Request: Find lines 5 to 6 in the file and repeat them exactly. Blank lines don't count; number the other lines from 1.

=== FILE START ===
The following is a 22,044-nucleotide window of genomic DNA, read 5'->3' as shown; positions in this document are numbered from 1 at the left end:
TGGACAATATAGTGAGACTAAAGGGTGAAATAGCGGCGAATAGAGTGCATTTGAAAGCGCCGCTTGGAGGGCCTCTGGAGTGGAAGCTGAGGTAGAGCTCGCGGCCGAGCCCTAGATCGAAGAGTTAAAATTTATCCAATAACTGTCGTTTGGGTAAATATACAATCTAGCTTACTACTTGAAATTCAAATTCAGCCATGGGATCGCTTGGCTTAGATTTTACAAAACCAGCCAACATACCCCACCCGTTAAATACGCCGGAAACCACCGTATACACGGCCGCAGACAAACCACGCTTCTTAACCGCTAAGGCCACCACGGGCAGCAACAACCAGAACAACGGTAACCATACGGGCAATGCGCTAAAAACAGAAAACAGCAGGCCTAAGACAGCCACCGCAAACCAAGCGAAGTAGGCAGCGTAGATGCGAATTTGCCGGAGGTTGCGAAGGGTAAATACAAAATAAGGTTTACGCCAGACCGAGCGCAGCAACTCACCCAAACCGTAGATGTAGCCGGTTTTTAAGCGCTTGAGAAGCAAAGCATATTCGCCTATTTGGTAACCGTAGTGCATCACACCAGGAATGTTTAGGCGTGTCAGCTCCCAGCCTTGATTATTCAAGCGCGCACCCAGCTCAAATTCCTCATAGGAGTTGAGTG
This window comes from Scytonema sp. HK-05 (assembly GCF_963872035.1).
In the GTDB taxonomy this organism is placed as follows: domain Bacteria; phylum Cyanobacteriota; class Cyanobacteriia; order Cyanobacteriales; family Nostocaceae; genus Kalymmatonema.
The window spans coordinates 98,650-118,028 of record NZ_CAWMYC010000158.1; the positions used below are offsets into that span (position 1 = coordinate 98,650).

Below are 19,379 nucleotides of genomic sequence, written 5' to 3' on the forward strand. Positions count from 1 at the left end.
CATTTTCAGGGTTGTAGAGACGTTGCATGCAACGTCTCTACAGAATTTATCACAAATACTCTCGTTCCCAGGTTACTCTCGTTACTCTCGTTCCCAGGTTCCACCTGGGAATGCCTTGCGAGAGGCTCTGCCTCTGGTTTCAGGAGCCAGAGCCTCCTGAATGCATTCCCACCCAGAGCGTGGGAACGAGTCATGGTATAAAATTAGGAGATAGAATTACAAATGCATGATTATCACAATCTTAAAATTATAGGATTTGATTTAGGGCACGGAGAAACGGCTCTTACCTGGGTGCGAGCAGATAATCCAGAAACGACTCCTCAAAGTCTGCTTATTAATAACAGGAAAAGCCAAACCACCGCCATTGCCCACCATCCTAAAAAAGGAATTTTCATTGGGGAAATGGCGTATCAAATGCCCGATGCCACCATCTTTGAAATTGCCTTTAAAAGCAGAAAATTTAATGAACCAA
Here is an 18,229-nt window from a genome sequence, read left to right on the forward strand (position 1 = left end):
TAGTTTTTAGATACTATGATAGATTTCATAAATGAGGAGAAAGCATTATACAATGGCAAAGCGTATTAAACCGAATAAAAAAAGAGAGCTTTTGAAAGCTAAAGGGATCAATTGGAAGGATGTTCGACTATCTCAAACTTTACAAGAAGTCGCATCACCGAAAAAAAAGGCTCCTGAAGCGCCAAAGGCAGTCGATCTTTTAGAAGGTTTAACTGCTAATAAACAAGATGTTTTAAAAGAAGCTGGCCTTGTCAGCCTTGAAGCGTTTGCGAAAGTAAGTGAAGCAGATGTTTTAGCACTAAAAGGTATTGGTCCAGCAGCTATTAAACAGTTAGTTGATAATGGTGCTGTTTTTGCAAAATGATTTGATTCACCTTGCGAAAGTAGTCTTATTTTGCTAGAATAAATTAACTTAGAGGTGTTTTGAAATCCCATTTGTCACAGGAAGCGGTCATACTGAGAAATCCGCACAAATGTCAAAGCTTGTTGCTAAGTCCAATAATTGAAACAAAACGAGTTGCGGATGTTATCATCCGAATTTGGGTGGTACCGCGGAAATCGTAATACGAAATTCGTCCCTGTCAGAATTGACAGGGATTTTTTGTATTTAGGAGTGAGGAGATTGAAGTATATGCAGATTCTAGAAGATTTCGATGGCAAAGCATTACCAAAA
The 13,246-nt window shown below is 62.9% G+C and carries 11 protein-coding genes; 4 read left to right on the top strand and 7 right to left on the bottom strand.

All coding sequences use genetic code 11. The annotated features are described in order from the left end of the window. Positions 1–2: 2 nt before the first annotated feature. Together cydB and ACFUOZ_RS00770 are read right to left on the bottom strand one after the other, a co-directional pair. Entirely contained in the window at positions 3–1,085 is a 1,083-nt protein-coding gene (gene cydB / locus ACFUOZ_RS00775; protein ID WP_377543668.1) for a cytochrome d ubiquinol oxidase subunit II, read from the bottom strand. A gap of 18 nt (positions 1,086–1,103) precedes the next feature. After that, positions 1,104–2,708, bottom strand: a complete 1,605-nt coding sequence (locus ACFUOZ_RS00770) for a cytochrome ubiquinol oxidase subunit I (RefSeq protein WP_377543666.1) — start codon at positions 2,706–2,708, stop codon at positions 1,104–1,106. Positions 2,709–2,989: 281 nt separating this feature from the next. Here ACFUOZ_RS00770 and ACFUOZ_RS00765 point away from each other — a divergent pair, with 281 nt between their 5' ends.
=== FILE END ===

The window spans coordinates 98,650-118,028 of record NZ_CAWMYC010000158.1; the positions used below are offsets into that span (position 1 = coordinate 98,650).

Below are 19,379 nucleotides of genomic sequence, written 5' to 3' on the forward strand. Positions count from 1 at the left end.